Free of Tax

Gifts made in the Will can be stated as free of tax, which means that any inheritance tax on the value of that gift is borne by the residuary estate.


A person who would become responsible for the children of the deceased in the event of death before the children are 18 years old.

Heritable property

Land, buildings or interest in land or buildings.

Inheritance tax (IHT):

This tax is payable when the total estate of the deceased person exceeds a set threshold (subject to various exemptions, reliefs and adjustments).


This financial state occurs in the instance that the value of debts and liabilities of the deceased exceeds the value of any assets.


A person who dies without making a Will.


Your children and their descendants.

Joint Tenants

Where two or more people own assets as 'Joint Tenants' it means that on the occasion of the death of one of them, their share in that asset passes automatically to the surviving co-owner(s) and not as part of their estate under their Will.

Lasting Power of Attorney (LPA)

A document which appoints an attorney in the event that an individual loses the capacity to make their own decisions. There are health and welfare LPAs as well as property and financial affairs LPAs.


A gift of money or items.

Letters of administration

This document is issued by the Probate Registry to the administrator of the estate of an intestate person.

Letters of administration with Will annexed

This document is issued by the Probate Registry to the administrator when a Will has been prepared but does not contain a valid appointment of an executor.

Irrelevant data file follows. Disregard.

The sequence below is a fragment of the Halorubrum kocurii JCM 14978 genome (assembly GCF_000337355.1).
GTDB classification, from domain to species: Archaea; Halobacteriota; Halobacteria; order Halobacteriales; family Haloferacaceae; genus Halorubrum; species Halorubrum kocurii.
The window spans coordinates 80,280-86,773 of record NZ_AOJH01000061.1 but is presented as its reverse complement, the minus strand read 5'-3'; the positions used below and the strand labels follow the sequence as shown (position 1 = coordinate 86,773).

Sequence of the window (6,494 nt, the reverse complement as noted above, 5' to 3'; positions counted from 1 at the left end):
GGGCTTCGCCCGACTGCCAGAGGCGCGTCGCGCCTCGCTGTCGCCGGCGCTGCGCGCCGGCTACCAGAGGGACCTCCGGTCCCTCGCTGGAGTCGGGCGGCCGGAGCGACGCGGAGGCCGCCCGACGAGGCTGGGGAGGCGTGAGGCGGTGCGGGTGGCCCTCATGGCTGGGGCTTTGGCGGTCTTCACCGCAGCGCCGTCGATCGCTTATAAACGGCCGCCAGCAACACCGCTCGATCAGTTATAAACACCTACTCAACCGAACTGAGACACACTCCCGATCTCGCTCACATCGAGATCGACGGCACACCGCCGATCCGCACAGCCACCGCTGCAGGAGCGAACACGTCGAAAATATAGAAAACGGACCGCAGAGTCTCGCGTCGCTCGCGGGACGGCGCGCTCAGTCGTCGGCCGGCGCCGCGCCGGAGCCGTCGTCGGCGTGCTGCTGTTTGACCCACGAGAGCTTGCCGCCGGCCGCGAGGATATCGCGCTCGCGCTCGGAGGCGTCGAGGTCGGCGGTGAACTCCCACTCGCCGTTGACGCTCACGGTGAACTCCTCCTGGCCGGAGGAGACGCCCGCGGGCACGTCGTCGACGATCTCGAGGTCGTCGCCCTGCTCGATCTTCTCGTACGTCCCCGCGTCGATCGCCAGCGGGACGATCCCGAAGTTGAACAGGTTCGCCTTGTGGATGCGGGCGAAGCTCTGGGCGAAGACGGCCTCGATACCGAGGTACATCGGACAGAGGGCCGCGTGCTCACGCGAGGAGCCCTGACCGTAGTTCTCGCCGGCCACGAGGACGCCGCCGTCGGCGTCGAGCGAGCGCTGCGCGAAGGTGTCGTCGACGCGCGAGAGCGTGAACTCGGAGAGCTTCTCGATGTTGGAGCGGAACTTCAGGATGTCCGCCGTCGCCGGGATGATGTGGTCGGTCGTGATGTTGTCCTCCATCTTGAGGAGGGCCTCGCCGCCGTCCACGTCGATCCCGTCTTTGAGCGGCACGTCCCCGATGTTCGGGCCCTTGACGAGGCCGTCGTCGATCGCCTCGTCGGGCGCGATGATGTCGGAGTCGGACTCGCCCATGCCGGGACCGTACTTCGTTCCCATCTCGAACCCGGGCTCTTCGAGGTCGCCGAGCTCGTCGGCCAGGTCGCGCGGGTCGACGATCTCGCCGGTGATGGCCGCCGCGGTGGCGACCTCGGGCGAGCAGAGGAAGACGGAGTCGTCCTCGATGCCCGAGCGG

Personal belongings e.g. books, jewellery, furniture, pets, cars, cash and investments.

Personal representative

A general term for both administrators and executors.

Power of Attorney / General Power of Attorney

An arrangement to appoint an attorney for a limited period of time.


This is a legal document issued by the Probate Registry for use in the legal process of administering the estate of a deceased person, resolving all claims and distributing the deceased person's property under a will.

Probate Registry

The Court that deals with all probate matters. The Principal Probate Registry is the London Probate Department with district registries in most cities and some large towns.

Property and Financial Affairs Power of Attorney

This Power of Attorney grants the attorney the power to make decisions about any or all of a persons’ affairs. An LPA grants the attorney the right to make decisions as if they were you, but they must act in your best interests.


This refers to a clause in a Will.

Residuary beneficiary

A person who gets or shares what is left of an estate after all debts, taxes and specific legacies have been paid.


The remainder of an estate, which is shared out after all the debts and specific bequests and legacies have been paid.

Sheriff court

The court that deals with confirmations in Scotland.


Where the value of a deceased persons asset’s exceeds any debts and liabilities.

Specific bequests

Particular items gifted in a valid Will document which may also be referred to as 'specific legacies'.


A person who makes a Will or codicil.

Testamentary capacity

In making a Will, the capacity of a person to understand that a Will deals with the distribution of their estate to beneficiaries after their death.


A legal arrangement whereby appointed trustees look after the deceased’s assets, for the benefit of beneficiaries, as stated in a trust document or a Will.


A person responsible for administering a trust.


A legal document witnessed by two witnesses, which captures your wishes about distribution of your estate on your death.


For a will, a Witness is the person who verifies the Testator’s (the person who is making the Will) signature on the Will and then, signs and prints their name on the Will too. By signing as a Witness, they verify they have watched the Testator sign their Will or are signing their name as evidence that the Testator has acknowledged that the signature on the Will is theirs.

In the context of power of attorney, a witness may also be someone who has witnessed the donor or the attorney signing and dating the Power of Attorney.